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Is Google Trends a useful tool for tracking mental and social distress during a public health emergency? A time–series analysis / Duleeka Knipe, David Gunnell, Hannah Evans, Ann John, Daisy Fancourt

Journal of Affective Disorders, Volume: 294, Pages: 737 - 744

Swansea University Authors: Hannah Evans, Ann John

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Abstract

Background: Google Trends data are increasingly used by researchers as an indicator of population mental health, but few studies have investigated the validity of this approach during a public health emergency.Methods: Relative search volumes (RSV) for the topics depression, anxiety, self-harm, suic...

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Published in: Journal of Affective Disorders
ISSN: 0165-0327
Published: Elsevier BV 2021
Online Access: Check full text

URI: https://cronfa.swan.ac.uk/Record/cronfa57253
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Abstract: Background: Google Trends data are increasingly used by researchers as an indicator of population mental health, but few studies have investigated the validity of this approach during a public health emergency.Methods: Relative search volumes (RSV) for the topics depression, anxiety, self-harm, suicide, suicidal ideation, loneliness, and abuse were obtained from Google Trends. We used graphical and time-series approaches to compare daily trends in searches for these topics against population measures of these outcomes recorded using validated self-report scales (PHQ-9; GAD-7; UCLA-3) in a weekly survey (n=~70,000) of the impact COVID-19 on psychological and social experiences in the UK population (12/03/2020 to 21/08/ 2020).Results: Self-reported levels of depression, anxiety, self-harm/suicidal ideation, self-harm, loneliness and abuse decreased during the period studied. There was no evidence of an association between self-reported anxiety, self-harm, abuse and RSV on Google Trends. Trends in Google topic RSV for depression and suicidal ideation were inversely associated with self-reports of these outcomes (p=0.03 and p=0.04 respectively). However, there was statistical and graphical evidence that self-report and Google searches for loneliness (p<0.001) tracked one another. Limitations: No age/sex breakdown of Google Trends data are available. Survey respondents were not representative of the UK population and no pre-pandemic data were available. Conclusion: Google Trends data do not appear to be a useful indicator of changing levels of population mental health during a public health emergency, but may have some value as an indicator of loneliness. Keywords: Mental Health, Pandemic, Suicide, Depression, Loneliness, Anxiety, Domestic violence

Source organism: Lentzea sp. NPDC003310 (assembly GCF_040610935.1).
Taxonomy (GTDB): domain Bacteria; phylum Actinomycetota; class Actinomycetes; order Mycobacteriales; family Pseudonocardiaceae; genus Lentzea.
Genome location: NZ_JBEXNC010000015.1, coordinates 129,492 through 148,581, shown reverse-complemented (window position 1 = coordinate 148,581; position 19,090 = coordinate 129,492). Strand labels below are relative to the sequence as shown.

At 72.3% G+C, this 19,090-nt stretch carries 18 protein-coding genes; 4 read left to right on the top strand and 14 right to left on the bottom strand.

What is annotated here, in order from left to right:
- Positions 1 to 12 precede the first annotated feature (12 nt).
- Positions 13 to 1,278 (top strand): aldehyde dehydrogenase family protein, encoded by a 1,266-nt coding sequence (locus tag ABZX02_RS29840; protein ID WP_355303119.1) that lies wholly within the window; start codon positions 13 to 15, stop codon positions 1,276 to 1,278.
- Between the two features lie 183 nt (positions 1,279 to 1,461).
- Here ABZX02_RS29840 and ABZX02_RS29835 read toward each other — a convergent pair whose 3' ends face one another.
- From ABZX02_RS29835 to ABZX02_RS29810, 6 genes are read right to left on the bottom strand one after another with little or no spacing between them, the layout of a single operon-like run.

Keywords: Mental Health; Pandemic; Suicide; Depression; Loneliness; Anxiety; Domestic violence
College: Swansea University Medical School
Start Page: 737
End Page: 744